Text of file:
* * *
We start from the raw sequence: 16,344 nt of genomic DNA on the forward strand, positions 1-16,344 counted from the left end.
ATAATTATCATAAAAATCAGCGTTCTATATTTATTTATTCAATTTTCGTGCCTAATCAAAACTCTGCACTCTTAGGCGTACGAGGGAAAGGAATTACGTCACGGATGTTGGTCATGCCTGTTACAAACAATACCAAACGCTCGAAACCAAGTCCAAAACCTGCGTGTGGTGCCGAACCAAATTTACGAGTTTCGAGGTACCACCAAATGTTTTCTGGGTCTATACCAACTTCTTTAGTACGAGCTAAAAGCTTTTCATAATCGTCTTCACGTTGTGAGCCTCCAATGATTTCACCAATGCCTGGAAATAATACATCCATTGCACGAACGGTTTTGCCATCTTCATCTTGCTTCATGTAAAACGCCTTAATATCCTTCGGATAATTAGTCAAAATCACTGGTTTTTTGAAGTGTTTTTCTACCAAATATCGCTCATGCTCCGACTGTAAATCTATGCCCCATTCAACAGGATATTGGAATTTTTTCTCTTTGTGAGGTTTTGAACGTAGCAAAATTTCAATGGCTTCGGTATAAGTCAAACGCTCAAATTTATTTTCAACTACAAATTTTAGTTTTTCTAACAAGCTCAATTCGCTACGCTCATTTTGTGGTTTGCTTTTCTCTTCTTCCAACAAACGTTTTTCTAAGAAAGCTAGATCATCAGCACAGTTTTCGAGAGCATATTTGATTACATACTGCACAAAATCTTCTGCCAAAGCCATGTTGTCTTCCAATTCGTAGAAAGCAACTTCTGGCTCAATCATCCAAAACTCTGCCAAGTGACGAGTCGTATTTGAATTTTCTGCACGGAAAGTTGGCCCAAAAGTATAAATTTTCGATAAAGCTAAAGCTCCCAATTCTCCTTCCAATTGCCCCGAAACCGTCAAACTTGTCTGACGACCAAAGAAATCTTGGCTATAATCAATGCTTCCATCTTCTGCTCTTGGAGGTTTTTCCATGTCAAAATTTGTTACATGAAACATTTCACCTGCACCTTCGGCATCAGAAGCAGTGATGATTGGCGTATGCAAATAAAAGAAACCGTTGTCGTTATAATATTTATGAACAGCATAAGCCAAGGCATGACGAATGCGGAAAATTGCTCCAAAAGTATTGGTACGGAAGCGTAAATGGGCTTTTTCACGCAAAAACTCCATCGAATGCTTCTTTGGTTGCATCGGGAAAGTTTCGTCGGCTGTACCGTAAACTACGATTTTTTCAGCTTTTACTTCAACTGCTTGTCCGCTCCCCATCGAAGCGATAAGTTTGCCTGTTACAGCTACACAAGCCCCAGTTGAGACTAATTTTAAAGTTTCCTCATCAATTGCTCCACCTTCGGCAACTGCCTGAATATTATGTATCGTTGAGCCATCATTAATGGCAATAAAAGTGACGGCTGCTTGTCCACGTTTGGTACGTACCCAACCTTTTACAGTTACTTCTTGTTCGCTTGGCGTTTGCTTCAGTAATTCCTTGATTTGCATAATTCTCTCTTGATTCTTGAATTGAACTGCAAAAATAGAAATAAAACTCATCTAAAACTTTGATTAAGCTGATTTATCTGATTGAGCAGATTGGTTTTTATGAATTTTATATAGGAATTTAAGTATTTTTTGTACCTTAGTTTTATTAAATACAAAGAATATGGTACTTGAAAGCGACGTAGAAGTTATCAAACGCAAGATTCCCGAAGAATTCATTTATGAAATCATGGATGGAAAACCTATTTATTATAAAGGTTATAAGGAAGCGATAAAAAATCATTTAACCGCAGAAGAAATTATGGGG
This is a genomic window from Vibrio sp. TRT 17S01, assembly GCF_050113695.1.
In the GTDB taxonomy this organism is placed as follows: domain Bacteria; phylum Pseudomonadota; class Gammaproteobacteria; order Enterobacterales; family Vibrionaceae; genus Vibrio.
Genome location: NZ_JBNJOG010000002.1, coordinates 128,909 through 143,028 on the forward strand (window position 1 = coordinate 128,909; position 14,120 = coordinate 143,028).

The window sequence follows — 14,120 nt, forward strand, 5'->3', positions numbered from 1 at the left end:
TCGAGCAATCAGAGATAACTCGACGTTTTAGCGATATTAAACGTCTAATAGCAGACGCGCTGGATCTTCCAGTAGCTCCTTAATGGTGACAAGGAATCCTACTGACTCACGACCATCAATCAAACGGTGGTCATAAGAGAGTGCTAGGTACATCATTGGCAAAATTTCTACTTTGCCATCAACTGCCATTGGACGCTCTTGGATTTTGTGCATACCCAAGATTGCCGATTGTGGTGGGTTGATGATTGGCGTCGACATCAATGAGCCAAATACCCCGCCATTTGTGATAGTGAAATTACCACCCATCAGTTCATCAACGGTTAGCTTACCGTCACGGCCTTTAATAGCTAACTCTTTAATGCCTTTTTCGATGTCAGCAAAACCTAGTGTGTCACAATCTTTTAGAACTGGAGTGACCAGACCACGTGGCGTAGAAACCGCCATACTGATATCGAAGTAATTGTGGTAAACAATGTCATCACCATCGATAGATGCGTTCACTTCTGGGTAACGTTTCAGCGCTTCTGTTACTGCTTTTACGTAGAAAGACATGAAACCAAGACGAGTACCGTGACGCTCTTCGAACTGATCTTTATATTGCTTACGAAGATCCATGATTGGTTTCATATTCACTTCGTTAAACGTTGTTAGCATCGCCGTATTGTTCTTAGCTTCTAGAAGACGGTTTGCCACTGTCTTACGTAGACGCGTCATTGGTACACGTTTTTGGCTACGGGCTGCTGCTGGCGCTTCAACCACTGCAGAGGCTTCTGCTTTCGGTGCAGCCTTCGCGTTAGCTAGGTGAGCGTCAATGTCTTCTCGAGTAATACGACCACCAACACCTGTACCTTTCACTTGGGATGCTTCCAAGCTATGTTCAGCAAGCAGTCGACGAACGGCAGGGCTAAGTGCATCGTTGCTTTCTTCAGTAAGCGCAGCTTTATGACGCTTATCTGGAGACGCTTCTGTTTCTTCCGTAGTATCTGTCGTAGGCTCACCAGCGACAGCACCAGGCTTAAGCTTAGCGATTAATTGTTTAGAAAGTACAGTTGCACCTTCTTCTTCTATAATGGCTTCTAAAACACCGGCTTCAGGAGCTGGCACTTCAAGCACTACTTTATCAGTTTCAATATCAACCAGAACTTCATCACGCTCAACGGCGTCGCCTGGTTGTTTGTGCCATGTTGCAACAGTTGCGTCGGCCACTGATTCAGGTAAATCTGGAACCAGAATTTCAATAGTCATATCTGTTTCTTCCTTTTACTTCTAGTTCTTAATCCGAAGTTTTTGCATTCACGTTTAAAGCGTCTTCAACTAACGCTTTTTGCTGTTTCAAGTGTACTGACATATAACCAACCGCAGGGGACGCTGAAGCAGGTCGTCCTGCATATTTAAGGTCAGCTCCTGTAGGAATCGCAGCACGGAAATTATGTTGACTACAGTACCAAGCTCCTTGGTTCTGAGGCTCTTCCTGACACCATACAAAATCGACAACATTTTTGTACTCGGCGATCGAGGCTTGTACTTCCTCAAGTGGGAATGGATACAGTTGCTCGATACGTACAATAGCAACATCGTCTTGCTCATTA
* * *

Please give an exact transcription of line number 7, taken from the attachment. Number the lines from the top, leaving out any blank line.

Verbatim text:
TCGAGCAATCAGAGATAACTCGACGTTTTAGCGATATTAAACGTCTAATAGCAGACGCGCTGGATCTTCCAGTAGCTCCTTAATGGTGACAAGGAATCCTACTGACTCACGACCATCAATCAAACGGTGGTCATAAGAGAGTGCTAGGTACATCATTGGCAAAATTTCTACTTTGCCATCAACTGCCATTGGACGCTCTTGGATTTTGTGCATACCCAAGATTGCCGATTGTGGTGGGTTGATGATTGGCGTCGACATCAATGAGCCAAATACCCCGCCATTTGTGATAGTGAAATTACCACCCATCAGTTCATCAACGGTTAGCTTACCGTCACGGCCTTTAATAGCTAACTCTTTAATGCCTTTTTCGATGTCAGCAAAACCTAGTGTGTCACAATCTTTTAGAACTGGAGTGACCAGACCACGTGGCGTAGAAACCGCCATACTGATATCGAAGTAATTGTGGTAAACAATGTCATCACCATCGATAGATGCGTTCACTTCTGGGTAACGTTTCAGCGCTTCTGTTACTGCTTTTACGTAGAAAGACATGAAACCAAGACGAGTACCGTGACGCTCTTCGAACTGATCTTTATATTGCTTACGAAGATCCATGATTGGTTTCATATTCACTTCGTTAAACGTTGTTAGCATCGCCGTATTGTTCTTAGCTTCTAGAAGACGGTTTGCCACTGTCTTACGTAGACGCGTCATTGGTACACGTTTTTGGCTACGGGCTGCTGCTGGCGCTTCAACCACTGCAGAGGCTTCTGCTTTCGGTGCAGCCTTCGCGTTAGCTAGGTGAGCGTCAATGTCTTCTCGAGTAATACGACCACCAACACCTGTACCTTTCACTTGGGATGCTTCCAAGCTATGTTCAGCAAGCAGTCGACGAACGGCAGGGCTAAGTGCATCGTTGCTTTCTTCAGTAAGCGCAGCTTTATGACGCTTATCTGGAGACGCTTCTGTTTCTTCCGTAGTATCTGTCGTAGGCTCACCAGCGACAGCACCAGGCTTAAGCTTAGCGATTAATTGTTTAGAAAGTACAGTTGCACCTTCTTCTTCTATAATGGCTTCTAAAACACCGGCTTCAGGAGCTGGCACTTCAAGCACTACTTTATCAGTTTCAATATCAACCAGAACTTCATCACGCTCAACGGCGTCGCCTGGTTGTTTGTGCCATGTTGCAACAGTTGCGTCGGCCACTGATTCAGGTAAATCTGGAACCAGAATTTCAATAGTCATATCTGTTTCTTCCTTTTACTTCTAGTTCTTAATCCGAAGTTTTTGCATTCACGTTTAAAGCGTCTTCAACTAACGCTTTTTGCTGTTTCAAGTGTACTGACATATAACCAACCGCAGGGGACGCTGAAGCAGGTCGTCCTGCATATTTAAGGTCAGCTCCTGTAGGAATCGCAGCACGGAAATTATGTTGACTACAGTACCAAGCTCCTTGGTTCTGAGGCTCTTCCTGACACCATACAAAATCGACAACATTTTTGTACTCGGCGATCGAGGCTTGTACTTCCTCAAGTGGGAATGGATACAGTTGCTCGATACGTACAATAGCAACATCGTCTTGCTCATTA